As part of the Roosevelt Institute's weeklong "Lessons from Black History" series, running on the New Deal 2.0 blog from Feb. 15-19, I was asked to reflect on what lessons from the past should be heeded to advance social justice in the future. Here's my take.
Obama's first year in office has been defined by very real concerns -- getting and keeping jobs, providing the health care we need, improving education for our kids, keeping our country safe and finding solutions around immigration. But these real concerns, coupled with a black president, have prompted prejudice -- pure and simple. Americans have vacillated between our need for government programs that work and our resistance to them. Richie Drake, a disabled father with children on Medicaid, told a National Public Radio reporter that he opposed Congressional health care reform because Obama was only looking out for "the minorities." On a recent plane trip, I listened to two men compare virtuous European immigrants of the mid-20th century to lazy and unpatriotic Latino immigrants. All the while, they denied -- no, they believed -- they had no racial bias. So what does Obama's first year in office tell us?
Ironically, race has emerged as an effective wedge, and has been made more effective by the weakly contested view that race no longer matters. A look at Black 19th and 20th Century struggles for full citizenship can help us understand why this was not a better year, and will help lead us toward what we can do now. Black history shows that a complex web of social, political and economic relationships impact the health of our democracy. Many factors fueled the Civil Rights Movement: Black social and political organizations, white patrons and college students, migration after the abolition of slavery, investment in infrastructure and other and New Deal-era social programs.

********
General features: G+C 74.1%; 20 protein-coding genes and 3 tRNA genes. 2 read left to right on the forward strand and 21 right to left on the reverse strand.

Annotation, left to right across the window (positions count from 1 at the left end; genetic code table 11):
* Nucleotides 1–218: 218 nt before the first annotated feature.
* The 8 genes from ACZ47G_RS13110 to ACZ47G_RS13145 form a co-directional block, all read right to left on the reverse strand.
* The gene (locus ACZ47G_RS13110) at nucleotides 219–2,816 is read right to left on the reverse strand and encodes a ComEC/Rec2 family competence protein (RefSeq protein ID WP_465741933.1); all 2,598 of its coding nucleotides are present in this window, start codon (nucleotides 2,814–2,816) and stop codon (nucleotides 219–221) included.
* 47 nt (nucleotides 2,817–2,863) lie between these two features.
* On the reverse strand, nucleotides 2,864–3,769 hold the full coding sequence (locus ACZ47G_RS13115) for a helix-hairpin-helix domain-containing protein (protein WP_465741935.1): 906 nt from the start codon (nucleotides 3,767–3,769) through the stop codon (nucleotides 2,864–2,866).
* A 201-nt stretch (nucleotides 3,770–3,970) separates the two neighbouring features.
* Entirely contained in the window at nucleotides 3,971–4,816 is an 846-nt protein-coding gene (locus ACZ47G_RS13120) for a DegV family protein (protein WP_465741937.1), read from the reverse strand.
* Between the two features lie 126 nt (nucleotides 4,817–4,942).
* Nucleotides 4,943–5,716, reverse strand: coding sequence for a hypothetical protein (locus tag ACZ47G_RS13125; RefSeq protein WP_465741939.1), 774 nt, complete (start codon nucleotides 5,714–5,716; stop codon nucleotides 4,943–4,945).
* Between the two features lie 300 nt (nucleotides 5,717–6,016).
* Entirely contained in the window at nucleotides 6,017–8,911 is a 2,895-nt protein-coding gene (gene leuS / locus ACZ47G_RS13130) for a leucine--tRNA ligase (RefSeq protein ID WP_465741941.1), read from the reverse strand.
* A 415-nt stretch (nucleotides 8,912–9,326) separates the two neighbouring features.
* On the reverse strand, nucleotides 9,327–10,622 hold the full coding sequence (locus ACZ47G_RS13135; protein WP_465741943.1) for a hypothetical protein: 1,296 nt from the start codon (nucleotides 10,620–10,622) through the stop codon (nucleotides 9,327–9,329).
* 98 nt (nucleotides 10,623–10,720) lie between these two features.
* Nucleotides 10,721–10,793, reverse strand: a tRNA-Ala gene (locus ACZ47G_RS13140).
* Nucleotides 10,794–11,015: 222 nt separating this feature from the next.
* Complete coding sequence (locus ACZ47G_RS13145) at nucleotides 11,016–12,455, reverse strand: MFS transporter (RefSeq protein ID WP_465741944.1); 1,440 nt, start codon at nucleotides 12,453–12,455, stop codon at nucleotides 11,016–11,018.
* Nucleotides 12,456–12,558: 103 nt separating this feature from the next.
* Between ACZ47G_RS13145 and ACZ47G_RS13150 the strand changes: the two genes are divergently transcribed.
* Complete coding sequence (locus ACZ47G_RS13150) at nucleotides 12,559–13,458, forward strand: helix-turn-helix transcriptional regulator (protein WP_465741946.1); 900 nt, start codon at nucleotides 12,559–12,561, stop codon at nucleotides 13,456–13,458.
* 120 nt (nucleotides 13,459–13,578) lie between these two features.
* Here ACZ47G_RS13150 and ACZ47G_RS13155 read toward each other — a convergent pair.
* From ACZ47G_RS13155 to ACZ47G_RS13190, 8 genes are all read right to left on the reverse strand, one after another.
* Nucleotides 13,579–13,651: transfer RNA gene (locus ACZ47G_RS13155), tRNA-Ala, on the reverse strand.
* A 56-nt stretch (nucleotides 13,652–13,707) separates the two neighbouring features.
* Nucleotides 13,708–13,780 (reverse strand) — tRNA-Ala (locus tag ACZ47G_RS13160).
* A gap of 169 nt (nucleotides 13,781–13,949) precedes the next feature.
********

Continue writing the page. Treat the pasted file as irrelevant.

Today, despite superficial similarities to past hard times, before, that complex web has changed. We have different structural conditions. Our economic crisis recalls the Great Depression, but Obama, unlike Roosevelt, is not from a wealthy, ruling-elite family raising taxes on his own class. Our wars in Iraq and Afghanistan remind us of Vietnam, but today's wars reflect our fear of terrorism at home, not a far-off ideological threat. Central American immigration recollects the turn-of-the-century immigration of the Irish and of European Jews. But turn-of-the-century immigrants, deemed racially inferior at the time, still held more rights and a higher status even if they were considered "illegal." In New York, the Irish could vote, even if they were in the country illegally.
Today black political and social structures are weaker than four decades ago. White patronage of black causes is shrinking, too. According to a May 2009 study by the Community Service Society, in 1998 a mere 3% of foundation grant dollars went to African Americans. In 2006, that dropped to 1.5%.
Obama is the canvas upon which we paint our hopes, or fears, or hate -- depending upon who we are and what day it is. We can't change that, but we can build and support institutions in communities of color, confront unconscious racism by calling it out, build alliances across race lines and produce policies that invest in people.
This post originally appeared on New Deal 2.0.